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Multiplicative selection for the use of host plants and host induced phenotypic plasticity shaping phytophagous specialists in the face of gene flow
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  • Kei Matsubayashi,
  • Tetsuo Kohyama,
  • Sih Kahono,
  • Haruo Katakura
Kei Matsubayashi
Kyushu University

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Tetsuo Kohyama
Hokkaido University
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Sih Kahono
Indonesian Institute of Science – LIPI
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Haruo Katakura
Hokkaido University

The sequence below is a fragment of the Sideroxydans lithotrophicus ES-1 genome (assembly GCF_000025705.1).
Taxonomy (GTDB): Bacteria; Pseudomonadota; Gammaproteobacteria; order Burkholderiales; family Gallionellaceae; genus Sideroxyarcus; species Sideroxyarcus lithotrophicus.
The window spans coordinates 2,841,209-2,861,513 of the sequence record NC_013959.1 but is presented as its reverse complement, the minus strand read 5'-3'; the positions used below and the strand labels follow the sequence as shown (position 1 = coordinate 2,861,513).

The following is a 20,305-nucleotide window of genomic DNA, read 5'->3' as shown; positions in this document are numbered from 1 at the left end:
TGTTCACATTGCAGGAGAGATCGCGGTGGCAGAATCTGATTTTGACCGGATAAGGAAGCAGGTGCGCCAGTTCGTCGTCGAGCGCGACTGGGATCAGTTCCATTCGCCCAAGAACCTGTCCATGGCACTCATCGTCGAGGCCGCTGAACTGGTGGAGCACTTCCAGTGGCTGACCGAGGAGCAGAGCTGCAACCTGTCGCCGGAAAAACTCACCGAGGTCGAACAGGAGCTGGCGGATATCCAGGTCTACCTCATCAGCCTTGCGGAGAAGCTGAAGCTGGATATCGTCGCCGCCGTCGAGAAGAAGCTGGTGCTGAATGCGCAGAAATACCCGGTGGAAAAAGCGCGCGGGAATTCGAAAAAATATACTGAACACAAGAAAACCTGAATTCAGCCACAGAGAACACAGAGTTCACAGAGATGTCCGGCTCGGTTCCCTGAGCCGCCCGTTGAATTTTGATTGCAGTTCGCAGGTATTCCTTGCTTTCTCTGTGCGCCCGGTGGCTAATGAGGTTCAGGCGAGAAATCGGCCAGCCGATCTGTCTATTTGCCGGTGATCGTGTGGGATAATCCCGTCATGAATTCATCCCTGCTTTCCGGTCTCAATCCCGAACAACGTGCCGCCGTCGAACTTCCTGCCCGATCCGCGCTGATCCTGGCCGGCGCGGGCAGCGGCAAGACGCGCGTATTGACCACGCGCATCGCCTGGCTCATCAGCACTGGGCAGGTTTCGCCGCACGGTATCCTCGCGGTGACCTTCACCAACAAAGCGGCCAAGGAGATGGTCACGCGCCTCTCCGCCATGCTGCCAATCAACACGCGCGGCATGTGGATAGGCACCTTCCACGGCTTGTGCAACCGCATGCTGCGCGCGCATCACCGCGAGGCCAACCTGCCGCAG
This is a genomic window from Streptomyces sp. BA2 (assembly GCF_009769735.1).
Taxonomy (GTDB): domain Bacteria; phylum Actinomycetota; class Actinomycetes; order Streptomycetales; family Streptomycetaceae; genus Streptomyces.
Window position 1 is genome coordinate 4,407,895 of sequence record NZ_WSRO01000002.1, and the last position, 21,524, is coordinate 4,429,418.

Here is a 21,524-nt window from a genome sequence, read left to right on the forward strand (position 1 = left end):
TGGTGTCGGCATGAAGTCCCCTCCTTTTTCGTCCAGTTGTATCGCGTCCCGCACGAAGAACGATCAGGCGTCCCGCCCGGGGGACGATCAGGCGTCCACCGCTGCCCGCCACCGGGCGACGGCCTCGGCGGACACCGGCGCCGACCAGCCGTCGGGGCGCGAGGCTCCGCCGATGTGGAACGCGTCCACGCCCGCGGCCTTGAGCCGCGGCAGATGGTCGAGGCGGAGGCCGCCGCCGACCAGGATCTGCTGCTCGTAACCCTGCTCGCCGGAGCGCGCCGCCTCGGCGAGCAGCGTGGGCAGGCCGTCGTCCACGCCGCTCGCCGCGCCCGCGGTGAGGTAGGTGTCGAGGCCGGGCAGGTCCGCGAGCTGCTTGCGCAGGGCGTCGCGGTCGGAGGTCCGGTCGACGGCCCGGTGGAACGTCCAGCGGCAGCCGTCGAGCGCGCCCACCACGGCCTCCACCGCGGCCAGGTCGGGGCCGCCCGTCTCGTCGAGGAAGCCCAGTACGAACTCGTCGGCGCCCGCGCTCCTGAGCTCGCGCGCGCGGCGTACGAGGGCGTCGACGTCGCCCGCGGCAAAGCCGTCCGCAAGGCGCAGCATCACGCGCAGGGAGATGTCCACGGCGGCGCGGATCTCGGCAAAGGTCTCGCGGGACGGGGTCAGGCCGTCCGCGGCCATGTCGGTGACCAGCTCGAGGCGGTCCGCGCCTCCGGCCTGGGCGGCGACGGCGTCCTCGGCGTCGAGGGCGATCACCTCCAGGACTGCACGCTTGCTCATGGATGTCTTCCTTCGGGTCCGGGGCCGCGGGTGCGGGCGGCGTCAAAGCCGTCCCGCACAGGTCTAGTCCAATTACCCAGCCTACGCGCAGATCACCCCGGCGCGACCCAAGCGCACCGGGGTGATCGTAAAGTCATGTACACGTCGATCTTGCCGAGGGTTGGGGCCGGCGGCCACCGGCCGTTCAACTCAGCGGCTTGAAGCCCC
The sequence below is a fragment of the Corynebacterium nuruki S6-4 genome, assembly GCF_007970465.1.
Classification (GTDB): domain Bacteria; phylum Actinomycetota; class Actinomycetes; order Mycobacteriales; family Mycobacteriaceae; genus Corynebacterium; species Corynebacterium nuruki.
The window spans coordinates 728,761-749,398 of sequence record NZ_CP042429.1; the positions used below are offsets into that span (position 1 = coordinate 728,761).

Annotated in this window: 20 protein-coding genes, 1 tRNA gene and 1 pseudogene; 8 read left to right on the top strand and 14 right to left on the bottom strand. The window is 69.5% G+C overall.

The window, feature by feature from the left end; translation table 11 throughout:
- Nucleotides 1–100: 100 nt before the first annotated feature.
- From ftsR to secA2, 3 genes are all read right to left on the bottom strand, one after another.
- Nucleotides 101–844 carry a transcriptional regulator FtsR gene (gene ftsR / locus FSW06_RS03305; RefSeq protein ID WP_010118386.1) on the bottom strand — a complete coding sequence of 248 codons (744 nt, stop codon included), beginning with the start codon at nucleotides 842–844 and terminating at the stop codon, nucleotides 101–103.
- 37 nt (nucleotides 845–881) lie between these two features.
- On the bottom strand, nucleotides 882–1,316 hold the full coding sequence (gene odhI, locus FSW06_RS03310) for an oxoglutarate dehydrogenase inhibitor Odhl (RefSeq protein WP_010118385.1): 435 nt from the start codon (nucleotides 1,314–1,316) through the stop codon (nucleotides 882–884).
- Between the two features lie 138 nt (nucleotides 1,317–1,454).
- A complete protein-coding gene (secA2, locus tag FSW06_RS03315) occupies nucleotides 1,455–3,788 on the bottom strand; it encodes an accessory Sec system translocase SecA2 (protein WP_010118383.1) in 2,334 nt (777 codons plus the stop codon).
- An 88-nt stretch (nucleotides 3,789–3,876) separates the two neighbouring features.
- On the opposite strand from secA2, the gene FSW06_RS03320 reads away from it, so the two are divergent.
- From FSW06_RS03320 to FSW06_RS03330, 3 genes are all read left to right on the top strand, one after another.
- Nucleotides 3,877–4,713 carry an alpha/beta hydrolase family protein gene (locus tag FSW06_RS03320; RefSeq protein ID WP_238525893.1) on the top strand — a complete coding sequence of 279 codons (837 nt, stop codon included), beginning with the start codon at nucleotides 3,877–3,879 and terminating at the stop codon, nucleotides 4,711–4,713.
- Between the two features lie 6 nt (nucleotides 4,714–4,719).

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Ecological specialisation has been an attractive topic in its relationship with biological diversification. However, there is little knowledge about how much niche specialisation itself promotes speciation, and how they maintain boundary of specialists. To elucidate the issue, we conducted a simple rearing experiment using F1 and backcross generations of two specialist host races of the phytophagous ladybird beetle Henosepilachna diekei, with special attention to host search efficiency and host fidelity. The results showed that divergence in numerous ecological traits that were mostly resulted in divergent natural selection multiplicatively reduced hybrid fitness and maintained current specialisation in both pre-/post-mating stages. Also, larval feeding experience influences host choice in F1 hybrid adults, and it appears in the face of gene flow and reduces further gene exchange. This speciation event show that multiple ecological traits adaptive to different host plants synthetically shape divergent specialists without other isolating barriers.